Cootamundra remembered

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Cootamundra Home Girls c1950s. Picture courtesy Peter Kabaila

Last month 400 Aboriginal women and their families travelled to the town of Cootamundra in regional New South Wales to mark to the centenary of the Cootamundra Domestic Training Home for Aboriginal Girls.  Between 1912 and 1975 around 1,200 young girls were forcibly removed from their families and trained to work in houses, or on farms, as domestic servants.

Amidst the sadness and the remembering, there were moments of humour that had kept the sisterhood going through the difficult times.  Canberra-based author Peter Kabaila interviewed 18 women about their time in ‘Coota’.  The project was instigated by a phone call from Lola Edwards, one of the organisers of the centenary.  Unfortunately, Lola didn’t survive to see the book or participate in the reunion.  This is her story.

I was taken from my family by the Aboriginal Welfare Board, as a four year old, along with my older and younger sisters and my brother Gordon.  I never saw my father again.  He died before I was released, even though he and Mum made many attempts to visit me in the Home.  I did not see my brother for 20 years.  He died shortly after we found each other.  But I was fortunate enough to have some months with my mother before she passed away.  The Girls from the Home are still my ‘family’.

Photo of Lola Edwards, courtesy of Peter Kabaila

We were being moulded into domestic servants, farmhands, honorary whites, resettled on missions sometimes far from our homelands.  It was never intended that we should return to our families.  Nor was there any proactive attempt at family reunion.

From the age of 18 years old I was no longer a ward of the State.  I was free to go wherever I wished, on my own—so utterly alone.  It was a feeling that I really can’t put into words because it is more a recollection of emotions and feelings.  It was confusion and sadness.  An overpowering sense of being lost but also with an incredible unknown intoxicating sense of freedom.  Having been taken from my family; denied access to my parents; excluded from my Community; indoctrinated that I was inadequate as a black; failed the white-test and now simply discarded to an unknown world.  It is any wonder that some of us: can’t bond with our children; are over protective of our children; won’t let our children or grandchildren out of sight; can’t speak of the days in the Home to our children; can’t maintain a permanent relationship; can’t share our deepest hurt and sorrow; try to buy affection; camouflage our real feelings supress our memories; and are reluctant to trust.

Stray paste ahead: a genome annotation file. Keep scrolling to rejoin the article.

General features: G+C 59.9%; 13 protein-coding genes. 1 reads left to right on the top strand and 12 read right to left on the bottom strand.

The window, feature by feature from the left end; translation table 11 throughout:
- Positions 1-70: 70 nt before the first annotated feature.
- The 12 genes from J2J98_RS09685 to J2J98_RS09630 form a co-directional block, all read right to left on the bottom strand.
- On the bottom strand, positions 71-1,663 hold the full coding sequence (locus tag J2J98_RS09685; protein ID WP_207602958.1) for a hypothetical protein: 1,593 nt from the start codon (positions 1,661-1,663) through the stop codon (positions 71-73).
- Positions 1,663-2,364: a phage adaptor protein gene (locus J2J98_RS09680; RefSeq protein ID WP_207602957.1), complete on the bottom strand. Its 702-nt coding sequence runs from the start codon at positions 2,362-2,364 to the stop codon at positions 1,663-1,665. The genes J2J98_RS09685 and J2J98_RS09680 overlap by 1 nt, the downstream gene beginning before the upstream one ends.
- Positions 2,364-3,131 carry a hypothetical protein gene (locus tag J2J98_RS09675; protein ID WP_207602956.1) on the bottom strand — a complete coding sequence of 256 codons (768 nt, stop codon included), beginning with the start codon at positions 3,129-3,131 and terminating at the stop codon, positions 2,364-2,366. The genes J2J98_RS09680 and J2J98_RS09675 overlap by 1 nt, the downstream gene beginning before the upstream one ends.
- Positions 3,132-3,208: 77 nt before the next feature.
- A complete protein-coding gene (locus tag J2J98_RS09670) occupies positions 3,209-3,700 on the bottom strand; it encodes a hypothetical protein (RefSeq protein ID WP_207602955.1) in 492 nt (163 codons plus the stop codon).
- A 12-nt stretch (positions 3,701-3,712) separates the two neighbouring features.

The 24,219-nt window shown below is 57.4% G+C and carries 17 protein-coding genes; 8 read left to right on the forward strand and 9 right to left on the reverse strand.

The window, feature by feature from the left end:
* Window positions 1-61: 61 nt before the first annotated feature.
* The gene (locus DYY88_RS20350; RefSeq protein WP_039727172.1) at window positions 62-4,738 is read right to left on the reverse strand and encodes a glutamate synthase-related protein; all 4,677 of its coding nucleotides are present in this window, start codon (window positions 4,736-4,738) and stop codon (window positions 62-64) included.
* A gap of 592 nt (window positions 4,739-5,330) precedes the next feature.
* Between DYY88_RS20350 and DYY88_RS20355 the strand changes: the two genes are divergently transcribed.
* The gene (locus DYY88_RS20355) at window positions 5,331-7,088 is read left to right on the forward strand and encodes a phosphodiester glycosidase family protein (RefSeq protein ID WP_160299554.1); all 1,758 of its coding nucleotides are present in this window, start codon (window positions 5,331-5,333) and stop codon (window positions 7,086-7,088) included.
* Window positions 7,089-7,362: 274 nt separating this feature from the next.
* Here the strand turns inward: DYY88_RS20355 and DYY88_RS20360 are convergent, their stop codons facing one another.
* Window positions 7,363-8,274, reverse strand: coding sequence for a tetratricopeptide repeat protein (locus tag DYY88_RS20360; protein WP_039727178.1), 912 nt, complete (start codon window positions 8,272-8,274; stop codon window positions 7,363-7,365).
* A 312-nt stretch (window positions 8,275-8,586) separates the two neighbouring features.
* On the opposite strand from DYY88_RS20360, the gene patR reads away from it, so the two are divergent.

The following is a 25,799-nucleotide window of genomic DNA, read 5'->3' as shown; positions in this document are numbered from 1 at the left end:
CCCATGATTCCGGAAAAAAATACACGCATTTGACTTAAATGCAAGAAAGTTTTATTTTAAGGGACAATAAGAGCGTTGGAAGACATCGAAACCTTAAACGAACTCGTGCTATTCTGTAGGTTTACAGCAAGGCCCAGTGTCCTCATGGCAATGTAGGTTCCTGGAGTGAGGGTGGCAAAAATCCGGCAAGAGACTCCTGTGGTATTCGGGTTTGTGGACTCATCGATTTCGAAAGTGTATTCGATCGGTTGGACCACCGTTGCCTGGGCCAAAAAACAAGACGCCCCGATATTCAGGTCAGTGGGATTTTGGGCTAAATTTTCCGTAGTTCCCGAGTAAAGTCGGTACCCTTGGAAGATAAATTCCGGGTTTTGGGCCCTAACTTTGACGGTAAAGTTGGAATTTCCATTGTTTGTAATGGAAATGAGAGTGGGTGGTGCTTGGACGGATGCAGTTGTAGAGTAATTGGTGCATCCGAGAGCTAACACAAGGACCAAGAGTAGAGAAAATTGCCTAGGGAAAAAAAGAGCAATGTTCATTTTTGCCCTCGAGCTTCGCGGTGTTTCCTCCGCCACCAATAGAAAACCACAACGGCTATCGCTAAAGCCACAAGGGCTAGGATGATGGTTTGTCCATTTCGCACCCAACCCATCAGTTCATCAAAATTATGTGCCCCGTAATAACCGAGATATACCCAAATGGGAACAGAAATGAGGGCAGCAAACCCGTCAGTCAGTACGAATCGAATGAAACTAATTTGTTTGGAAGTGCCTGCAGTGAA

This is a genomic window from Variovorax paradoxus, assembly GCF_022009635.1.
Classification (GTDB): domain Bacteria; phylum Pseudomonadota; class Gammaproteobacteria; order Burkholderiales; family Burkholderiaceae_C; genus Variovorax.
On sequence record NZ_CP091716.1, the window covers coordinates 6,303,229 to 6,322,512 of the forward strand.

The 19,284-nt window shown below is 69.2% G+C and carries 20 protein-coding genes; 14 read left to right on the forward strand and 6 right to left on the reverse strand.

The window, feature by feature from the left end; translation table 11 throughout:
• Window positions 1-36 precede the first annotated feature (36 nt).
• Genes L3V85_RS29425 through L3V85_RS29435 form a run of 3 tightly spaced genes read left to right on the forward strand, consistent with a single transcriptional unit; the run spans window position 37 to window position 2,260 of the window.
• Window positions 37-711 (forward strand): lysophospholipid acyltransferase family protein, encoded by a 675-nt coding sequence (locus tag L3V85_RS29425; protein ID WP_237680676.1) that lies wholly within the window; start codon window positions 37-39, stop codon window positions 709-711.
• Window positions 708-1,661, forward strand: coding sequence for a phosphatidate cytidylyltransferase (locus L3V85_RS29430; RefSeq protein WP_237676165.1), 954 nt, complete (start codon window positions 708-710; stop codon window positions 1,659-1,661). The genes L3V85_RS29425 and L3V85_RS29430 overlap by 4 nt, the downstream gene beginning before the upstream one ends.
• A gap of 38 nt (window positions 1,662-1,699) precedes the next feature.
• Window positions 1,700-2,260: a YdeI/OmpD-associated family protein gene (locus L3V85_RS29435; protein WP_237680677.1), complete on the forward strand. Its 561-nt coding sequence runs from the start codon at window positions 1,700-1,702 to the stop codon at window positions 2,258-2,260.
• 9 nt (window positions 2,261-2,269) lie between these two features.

Even now many of us are still confused and caught between two worlds we can’t reconcile. A lonely, ambivalent, limbo experience.  The most important tragedy of all is that many of us can never go home… It is a terrible, terrible, sorry business.

In the Home, the girls had nothing of their own.  Everything belonged to the Home.  Everything except for one thing—a painting by Albert Namatjira.  In 1956, while on a visit to Sydney, Namatjira took a side-trip to Cootamundra and visited the Home.  One year later, he sent a painting of his country. It was hung over the door in the main dormitory so all the girls passed under that painting every day of their lives.  They knew it was theirs, they knew that the famous Aboriginal painter Albert Namatjira had painted a picture of his country for them, for the girls who had lost so much.  When the home closed, the painting disappeared.  But the girls never forgot about it and were always looking out for where it might be.

Lola later found the painting hanging in the headquarters of the Department of Community Services in Ashfield, Sydney.  ‘I’m not leaving without it’ was her direct comment.  And she didn’t.  She left with the painting under her arm.  It took some time for Lola and the other Home Girls to decide on where ‘Albert’, as they called the painting, should be kept.  It was an emotional day when it was given into the care of the National Museum of Australia.

Lola Edwards spearheaded the creation of the book Home Girls, by Peter Kabaila, a collection of stories of the survivors intended to mark the anniversary.  This blog appears with the permission of Peter Kabaila and the Edwards family. Some copies of the Home Girls book are still available from the publisher, Black Mountain Projects P/L at email address peter@blackmountainprojects.com.

 

 

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